Abstract

During deposition of the Upper Cretaceous Austin Chalk and Taylor Marl, “serpentine plugs” formed by submarine volcanic activity along major fault zones in the ancient Gulf of Mexico. After eruption, palagonite-tuff mounds, formed by the hydration of basaltic glass, localized deposition of shoal-water carbonates on topographic highs.

The serpentine plugs occur along an arcuate belt extending approximately 250 mi (400 km) from Milam County southwestward to Zavala County, Texas

Hydrocarbon traps in and around serpentine plugs have yielded approximately 47 million bbl of oil and significant quantities of natural gas from altered volcanic tuff and associated shoal-water carbonates. Shallower production is from overlying sedimentary rocks structurally influenced by volcanic plugs.

Entrapment of hydrocarbons occurs as: (1) stratigraphic traps within porous zones of carbonate units; (2) stratigraphic traps within porous volcanic tuff (serpentine); (3) structural traps within overlying sands; and (4) traps within high-porosity fracture zones. Exploration for plugs should be concentrated along existing fault zones by either magnetic or seismic surveys.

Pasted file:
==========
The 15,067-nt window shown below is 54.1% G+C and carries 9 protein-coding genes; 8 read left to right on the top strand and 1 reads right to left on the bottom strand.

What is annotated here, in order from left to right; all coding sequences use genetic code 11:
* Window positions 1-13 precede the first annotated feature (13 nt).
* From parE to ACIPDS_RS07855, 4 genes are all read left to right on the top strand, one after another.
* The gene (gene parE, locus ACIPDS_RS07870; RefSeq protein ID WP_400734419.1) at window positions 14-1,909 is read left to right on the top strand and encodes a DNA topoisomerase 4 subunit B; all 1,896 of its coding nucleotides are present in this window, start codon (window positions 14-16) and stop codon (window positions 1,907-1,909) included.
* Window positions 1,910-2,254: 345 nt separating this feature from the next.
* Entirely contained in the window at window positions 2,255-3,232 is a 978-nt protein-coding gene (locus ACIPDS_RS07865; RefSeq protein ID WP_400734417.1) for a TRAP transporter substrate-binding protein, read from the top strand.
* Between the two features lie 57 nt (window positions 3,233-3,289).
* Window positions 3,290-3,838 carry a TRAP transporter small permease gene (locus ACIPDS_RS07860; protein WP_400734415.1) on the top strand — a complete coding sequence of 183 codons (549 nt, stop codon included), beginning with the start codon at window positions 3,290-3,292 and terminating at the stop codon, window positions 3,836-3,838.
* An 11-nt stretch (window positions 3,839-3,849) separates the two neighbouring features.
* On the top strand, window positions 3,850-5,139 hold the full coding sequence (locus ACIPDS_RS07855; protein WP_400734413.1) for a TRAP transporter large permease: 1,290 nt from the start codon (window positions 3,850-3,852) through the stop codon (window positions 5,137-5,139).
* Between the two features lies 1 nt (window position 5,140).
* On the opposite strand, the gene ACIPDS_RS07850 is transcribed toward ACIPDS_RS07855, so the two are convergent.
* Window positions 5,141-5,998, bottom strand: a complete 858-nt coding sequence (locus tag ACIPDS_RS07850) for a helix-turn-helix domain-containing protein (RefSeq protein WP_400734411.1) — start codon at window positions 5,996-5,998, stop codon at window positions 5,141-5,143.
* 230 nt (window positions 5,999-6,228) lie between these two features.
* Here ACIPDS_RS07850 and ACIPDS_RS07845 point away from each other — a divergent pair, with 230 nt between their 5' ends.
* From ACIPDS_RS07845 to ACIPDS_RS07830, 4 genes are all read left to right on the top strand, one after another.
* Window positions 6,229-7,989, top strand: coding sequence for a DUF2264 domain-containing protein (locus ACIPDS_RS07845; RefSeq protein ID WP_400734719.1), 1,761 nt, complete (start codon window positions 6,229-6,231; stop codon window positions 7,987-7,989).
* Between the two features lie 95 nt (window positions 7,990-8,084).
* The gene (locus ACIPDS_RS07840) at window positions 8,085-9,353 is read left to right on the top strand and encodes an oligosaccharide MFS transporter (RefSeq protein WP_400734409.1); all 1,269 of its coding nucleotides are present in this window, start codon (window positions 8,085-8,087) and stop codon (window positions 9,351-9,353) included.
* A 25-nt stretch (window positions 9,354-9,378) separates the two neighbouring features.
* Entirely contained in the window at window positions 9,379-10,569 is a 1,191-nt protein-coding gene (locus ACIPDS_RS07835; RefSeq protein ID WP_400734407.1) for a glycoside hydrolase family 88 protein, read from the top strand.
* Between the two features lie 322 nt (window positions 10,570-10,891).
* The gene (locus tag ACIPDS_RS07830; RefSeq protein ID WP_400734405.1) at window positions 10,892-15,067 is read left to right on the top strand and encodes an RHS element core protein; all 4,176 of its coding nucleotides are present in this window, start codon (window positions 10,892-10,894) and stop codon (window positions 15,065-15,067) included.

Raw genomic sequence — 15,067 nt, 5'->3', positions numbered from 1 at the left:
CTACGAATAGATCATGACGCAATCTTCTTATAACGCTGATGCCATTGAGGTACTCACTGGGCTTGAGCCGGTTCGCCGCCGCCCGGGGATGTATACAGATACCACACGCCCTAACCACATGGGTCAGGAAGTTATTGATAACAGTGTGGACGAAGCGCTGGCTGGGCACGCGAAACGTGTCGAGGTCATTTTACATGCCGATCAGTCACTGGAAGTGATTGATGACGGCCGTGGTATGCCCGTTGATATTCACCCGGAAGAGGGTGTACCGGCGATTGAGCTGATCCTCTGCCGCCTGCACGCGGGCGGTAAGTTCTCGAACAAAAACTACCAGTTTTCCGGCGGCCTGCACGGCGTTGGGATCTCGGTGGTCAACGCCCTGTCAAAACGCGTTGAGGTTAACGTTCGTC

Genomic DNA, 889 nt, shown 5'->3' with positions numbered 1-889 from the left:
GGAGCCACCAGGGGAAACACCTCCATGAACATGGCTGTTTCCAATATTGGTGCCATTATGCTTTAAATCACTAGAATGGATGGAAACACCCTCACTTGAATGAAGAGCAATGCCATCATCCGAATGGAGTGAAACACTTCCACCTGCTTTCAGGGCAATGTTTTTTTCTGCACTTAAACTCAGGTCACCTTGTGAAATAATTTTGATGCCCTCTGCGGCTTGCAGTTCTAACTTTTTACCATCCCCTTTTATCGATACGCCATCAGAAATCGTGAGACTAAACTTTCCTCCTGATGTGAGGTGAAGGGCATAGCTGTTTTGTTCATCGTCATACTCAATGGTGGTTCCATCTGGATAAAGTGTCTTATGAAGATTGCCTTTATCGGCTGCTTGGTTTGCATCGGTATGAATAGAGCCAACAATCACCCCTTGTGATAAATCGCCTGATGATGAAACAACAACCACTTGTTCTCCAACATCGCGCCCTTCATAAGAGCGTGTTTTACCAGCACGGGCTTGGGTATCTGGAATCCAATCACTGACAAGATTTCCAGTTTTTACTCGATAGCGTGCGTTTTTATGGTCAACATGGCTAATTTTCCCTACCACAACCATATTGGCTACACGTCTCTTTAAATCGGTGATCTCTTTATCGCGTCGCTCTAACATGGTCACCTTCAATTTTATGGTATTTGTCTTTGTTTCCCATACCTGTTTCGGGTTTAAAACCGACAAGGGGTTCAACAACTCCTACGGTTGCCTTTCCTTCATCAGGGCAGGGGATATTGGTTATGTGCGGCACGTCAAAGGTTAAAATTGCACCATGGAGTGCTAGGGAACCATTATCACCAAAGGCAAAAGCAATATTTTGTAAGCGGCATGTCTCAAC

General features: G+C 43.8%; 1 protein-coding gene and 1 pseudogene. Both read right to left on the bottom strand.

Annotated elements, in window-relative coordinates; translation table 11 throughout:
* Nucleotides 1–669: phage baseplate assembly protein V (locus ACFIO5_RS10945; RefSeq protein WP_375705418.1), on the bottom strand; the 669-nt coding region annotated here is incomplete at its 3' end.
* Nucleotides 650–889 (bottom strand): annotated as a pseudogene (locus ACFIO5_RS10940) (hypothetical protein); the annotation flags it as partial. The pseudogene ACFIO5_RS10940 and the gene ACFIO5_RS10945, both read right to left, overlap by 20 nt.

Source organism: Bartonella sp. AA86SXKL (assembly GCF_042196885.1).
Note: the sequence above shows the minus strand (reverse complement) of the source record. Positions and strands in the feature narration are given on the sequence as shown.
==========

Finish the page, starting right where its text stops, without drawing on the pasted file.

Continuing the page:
Analysis of the plugs suggests that there are at least 3 distinctive groups: (1) a southern group characterized by well-developed and productive marginal sands; (2) a middle group characterized by hydrocarbon-saturated biocalcarenite and reworked volcaniclastic facies; and (3) a northern group in which the dominant hydrocarbon saturation is in the volcanics themselves. Each of these groups appears to reflect a somewhat different geologic history.

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